Do You Feel Adequately Prepared to Enter the Field?

  1. 0
    I am currently half-way done with an FNP program, set to start clinicals in the fall. So while I obviously have some classes yet, I am still shocked at how poor prepared I feel some of the classes I am taking are making me. I am just finishing up Pharmocology. Very little was discussed about dosing medications, and several groups of meds (ie cardiac and psych) the teacher admitted that she was basically teaching us the same level of info that the undergrad students get. The focus of my class seems to be more on side effects and drug interactions than anything, and while important, I feel I need to know more than that to be prescribing medication to people.

    I do understand that clinicals will help me feel more prepared. I am just worried when I start clinicals it will be a ton of stuff to learn at once since I am not learning it now.

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  2. 5 Comments...

  3. 0
    You will stil come out of school with a learning curve - that's just the way it is. Pharm should focus on drug interactions, side effects. Dosing is honestly the easiest part. The WHY you are giving it is much harder.

    For me, I wish I had known more about antibiotics and antibiotic resistance. Also, drug interactions are a biggie for my (nephrology) pts as many of my pts (even my teens) are on multiple meds.

    Another subject that I wished had been covered better was how to use technology to dose meds.

    PLEASE DON'T COUNT ON EPOCRATES or just any old dosing program.
  4. 0
    Yes I felt prepared and yes I had a LOT to learn on my first job.
  5. 0
    Side effects and drug interactions are important. I think in your clinicals you will learn how to choose meds. Psych is a specialty-unless you are a Psychnp it is likely best to Learn some basics and refer. I found my first couple of years of prescribing very stressful and I learned a lot. Now I have my own approaches and feel good about my interventions. It took a while to feel comfortable..and I still read and study a lot.... Best wishes..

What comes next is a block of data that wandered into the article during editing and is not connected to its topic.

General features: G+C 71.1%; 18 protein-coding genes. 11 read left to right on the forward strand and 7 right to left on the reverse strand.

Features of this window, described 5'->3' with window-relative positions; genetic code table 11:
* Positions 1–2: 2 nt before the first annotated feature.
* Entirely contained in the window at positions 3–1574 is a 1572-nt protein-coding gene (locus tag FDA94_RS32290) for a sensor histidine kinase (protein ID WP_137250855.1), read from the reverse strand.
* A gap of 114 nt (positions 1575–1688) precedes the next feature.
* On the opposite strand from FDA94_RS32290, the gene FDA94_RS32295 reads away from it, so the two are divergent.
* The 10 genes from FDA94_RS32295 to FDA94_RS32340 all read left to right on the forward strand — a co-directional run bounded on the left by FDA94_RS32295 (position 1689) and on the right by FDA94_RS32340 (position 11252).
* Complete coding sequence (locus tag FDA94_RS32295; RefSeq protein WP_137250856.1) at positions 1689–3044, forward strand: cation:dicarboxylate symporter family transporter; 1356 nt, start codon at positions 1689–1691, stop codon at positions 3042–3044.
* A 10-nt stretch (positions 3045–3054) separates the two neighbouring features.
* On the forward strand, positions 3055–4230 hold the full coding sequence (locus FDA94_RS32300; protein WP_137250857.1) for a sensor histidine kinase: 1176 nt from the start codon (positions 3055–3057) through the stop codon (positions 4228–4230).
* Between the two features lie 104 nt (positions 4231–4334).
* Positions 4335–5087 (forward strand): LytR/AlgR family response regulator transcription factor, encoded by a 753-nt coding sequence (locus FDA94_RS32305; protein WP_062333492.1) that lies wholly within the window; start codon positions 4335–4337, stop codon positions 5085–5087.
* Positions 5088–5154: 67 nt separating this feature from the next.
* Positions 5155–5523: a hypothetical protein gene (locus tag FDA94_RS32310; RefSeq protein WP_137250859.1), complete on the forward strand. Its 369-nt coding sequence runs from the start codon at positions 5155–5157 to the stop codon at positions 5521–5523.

6. 0
    Quote from traumaRUs
    You will stil come out of school with a learning curve - that's just the way it is. Pharm should focus on drug interactions, side effects. Dosing is honestly the easiest part. The WHY you are giving it is much harder.

    For me, I wish I had known more about antibiotics and antibiotic resistance. Also, drug interactions are a biggie for my (nephrology) pts as many of my pts (even my teens) are on multiple meds.

    Another subject that I wished had been covered better was how to use technology to dose meds.

    PLEASE DON'T COUNT ON EPOCRATES or just any old dosing program.
    We have talked about antibiotic resistance and the antibiogram some. However even with antibiotics the focus was side effects as "how to prescribe will vary by practice."

    Minus the major drug interactions I am just being told to check pts meds against drug guides or ask a pharmacist once in clinicals to assess for drug interactions.

    I know it is a lot of information that needs to be covered in 1 semester. My teacher has said there are topics she used to cover that she just doesn't feel she has time to cover anymore, like drugs used for conscious sedation or an intro to chemotherapy.
  7. 0
    Quote from Psychcns
    Side effects and drug interactions are important. I think in your clinicals you will learn how to choose meds. Psych is a specialty-unless you are a Psychnp it is likely best to Learn some basics and refer. I found my first couple of years of prescribing very stressful and I learned a lot. Now I have my own approaches and feel good about my interventions. It took a while to feel comfortable..and I still read and study a lot.... Best wishes..
    Psych may be a specialty, but as an FNP and the focus being primary care, many people go to their primary care provider for anti-depressants and anti-anxiety drugs, which, I could easily be prescribing.

    Do any of ya'll have any advice on books/materials I could read while on Christmas break to help me feel more prepared?


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